10. If such data visualizations perpetuate a “red” versus “blue” dichotomy that arrests the eye, it obscures areas of grey. Such areas are more evident in a map of Senate races. Although it distorts voters’ preferences–actual voting preferences of the electorate are often effectively silenced or erased by their amalgamation in a single dominant hue– the precursor of modern infographics to which U.S. historian Susan Shulten recently called attention as helping process political polarization shortly after the Civil War creates a far more detailed accounting for local divides on a county-by-county level. Such maps work with considerably greater thin-ness than the colors employed in Gannett’s statistical map. Gannet’s map showed a nation strikingly divided on somewhat similar lines in a similarly polarizing election that was rooted in a clearer political divide, but where the salience of the divide was closely examined. Indeed, the current map manufactures a divide along lines we’ve become a bit overly familiar, as if to present the election as a verdict on the divide between parties and in the nation, although the current divide seems most likely to be less sharply pronounced than that one hundred and thirty five years ago. The greater possibilities for engagement in Gannett’s tabulation of the popular vote, made not on-demand for a news cycle but with the care of hindsight, suggests a far more subtle shading of the country to explore.
Gannett remapped the recently reasserted unity of the country in an attempt to heal–or historicize–how it divided into two camps over the issue of Reconstruction then championed by the Republican party’s platform–and did so in ways that first broached the question of such a political divide. Although in his map, red signifies counties with a majority of Democratic vote, the chromatic construction of the map queried the unity of the nation around the question of its political representation, using the available body to map county by county. (Despite the charges of widespread fraud and poor tallying of votes in the contested 1876 election, in which the winner of the popular vote, Samuel J. Tilden, lost the election, the map was also something of an elegant manifesto of its own of the presidential election’s legitimacy.) In using infographics to process the political polarization of his own day, Gannett first chose red votes to designated counties voting Democratic, and against Reconstruction, shading the surface of the increasingly common map of the United States to distill how political divisions first mapped onto clear geographic lines in the Presidential election of 1880, when the tabulation of national votes was first tabulated with accuracy, as if to compensate for the widespread suppression of votes and gridlock associated with the US Presidential election of 1876.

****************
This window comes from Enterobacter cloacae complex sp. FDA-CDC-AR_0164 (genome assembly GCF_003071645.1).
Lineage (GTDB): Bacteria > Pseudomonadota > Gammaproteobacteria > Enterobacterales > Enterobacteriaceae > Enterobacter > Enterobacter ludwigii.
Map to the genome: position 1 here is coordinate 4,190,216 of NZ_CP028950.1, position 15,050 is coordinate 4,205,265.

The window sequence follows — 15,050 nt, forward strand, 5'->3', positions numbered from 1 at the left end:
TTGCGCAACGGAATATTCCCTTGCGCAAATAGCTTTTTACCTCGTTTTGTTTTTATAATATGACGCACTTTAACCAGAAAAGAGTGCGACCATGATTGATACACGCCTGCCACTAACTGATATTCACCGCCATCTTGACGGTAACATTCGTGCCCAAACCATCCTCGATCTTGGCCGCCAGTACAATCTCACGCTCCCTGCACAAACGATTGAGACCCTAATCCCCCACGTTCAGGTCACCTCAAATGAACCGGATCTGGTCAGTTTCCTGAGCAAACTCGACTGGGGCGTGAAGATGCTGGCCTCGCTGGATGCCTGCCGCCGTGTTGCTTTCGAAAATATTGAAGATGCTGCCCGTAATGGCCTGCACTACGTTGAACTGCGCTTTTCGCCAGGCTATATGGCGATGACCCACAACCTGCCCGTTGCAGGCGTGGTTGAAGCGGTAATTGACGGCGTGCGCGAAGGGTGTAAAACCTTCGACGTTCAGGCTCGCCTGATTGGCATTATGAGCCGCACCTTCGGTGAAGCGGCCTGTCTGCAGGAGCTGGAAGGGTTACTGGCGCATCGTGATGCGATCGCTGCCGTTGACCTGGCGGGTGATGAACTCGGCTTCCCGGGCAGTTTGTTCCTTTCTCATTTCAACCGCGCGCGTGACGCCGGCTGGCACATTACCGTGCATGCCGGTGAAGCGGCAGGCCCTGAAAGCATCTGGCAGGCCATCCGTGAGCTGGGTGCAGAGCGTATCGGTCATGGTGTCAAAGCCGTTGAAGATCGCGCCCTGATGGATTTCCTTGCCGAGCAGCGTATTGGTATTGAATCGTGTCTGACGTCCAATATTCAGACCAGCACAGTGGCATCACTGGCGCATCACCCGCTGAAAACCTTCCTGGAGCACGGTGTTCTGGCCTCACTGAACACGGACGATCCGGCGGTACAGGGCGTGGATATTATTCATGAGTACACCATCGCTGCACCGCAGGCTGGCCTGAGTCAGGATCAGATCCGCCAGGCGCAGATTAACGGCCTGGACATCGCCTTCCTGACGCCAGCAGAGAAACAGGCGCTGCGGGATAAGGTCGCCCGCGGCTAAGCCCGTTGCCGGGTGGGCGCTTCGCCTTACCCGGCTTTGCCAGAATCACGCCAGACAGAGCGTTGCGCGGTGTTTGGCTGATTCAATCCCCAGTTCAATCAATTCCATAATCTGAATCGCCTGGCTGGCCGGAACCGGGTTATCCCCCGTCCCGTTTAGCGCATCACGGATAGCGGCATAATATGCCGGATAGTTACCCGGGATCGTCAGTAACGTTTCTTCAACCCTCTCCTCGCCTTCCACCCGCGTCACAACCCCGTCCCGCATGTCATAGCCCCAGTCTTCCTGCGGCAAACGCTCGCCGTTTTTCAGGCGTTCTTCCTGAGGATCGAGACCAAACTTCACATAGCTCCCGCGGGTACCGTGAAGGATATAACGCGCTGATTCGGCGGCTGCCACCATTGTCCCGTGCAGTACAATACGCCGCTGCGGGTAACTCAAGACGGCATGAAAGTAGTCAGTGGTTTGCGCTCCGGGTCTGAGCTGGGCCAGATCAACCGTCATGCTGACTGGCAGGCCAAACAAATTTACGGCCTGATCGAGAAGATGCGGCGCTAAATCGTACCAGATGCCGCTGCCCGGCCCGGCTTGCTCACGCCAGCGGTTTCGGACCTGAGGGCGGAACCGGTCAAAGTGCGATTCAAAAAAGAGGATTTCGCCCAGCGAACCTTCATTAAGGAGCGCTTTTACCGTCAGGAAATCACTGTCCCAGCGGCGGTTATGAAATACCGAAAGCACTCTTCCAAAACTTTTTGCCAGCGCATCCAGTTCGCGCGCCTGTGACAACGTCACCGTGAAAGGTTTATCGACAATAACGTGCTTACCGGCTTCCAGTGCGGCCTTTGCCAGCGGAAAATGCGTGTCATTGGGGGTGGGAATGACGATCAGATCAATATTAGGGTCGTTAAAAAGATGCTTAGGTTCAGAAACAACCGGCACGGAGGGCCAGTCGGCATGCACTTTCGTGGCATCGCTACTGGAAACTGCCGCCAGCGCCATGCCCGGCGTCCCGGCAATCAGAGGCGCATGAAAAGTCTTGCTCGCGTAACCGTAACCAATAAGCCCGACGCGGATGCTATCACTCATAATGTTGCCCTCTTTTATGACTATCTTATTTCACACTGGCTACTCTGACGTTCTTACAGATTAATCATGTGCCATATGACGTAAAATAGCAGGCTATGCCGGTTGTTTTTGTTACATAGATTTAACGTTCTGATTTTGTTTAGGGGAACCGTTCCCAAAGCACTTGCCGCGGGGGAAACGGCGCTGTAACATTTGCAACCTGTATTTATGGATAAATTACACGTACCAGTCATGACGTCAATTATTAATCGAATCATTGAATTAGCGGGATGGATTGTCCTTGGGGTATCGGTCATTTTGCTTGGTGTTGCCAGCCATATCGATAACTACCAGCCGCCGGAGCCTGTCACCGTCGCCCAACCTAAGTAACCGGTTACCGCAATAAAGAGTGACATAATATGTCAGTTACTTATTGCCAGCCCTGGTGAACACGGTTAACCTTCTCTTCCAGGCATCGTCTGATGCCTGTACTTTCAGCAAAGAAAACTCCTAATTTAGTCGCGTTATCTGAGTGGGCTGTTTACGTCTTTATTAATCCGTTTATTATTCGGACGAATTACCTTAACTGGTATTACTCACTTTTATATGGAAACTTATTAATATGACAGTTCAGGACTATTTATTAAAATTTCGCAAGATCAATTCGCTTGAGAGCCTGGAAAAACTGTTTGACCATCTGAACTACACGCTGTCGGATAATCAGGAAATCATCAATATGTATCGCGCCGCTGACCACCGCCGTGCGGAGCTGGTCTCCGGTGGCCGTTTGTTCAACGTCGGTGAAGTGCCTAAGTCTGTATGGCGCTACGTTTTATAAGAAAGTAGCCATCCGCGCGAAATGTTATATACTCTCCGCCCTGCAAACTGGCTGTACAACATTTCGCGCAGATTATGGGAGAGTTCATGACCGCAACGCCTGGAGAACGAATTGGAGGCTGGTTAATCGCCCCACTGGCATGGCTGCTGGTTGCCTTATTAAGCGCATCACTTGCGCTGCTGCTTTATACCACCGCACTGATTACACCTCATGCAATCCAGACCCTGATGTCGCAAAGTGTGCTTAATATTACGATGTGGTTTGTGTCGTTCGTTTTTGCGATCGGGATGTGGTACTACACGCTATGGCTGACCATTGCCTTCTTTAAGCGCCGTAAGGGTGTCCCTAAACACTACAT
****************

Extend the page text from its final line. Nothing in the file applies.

Gannett rendered the distribution of votes in a qualitatively descriptive elegant fashion, worthy of Nate Silver, to provide an retrospective optic to visualize the political divide in the country in detail. It recognized as a resistance to Reconstruction at a local level that deeply rooted in several southern counties, broadly split along the divide of the Missouri Compromise, in something like a growing scar across the land.
Library of Congress
The map however seems and attempt to process a traumatic moment of which we have lost sight, which demands to be excavated for its own uneven topography because it is such a compelling achievement in revealing a complex engagement with issues–and indeed a varied surface of political debate that impels one to regard it as if it lay at the bottom of a palimpsest, over with later layers of distributions have accrued but can be peeled off, lending something like three-dimensionality to the infographic itself.
2 responses to “The New Separatism and the Gas-Tax Latitudinal Divide: Tracking the After-Images of Southern Secession across the United States (Part I)”
Ferguson, MO, not Fergusson, MI. Thanks.
That was an embarrassing error–sorry for not carefully proofreading.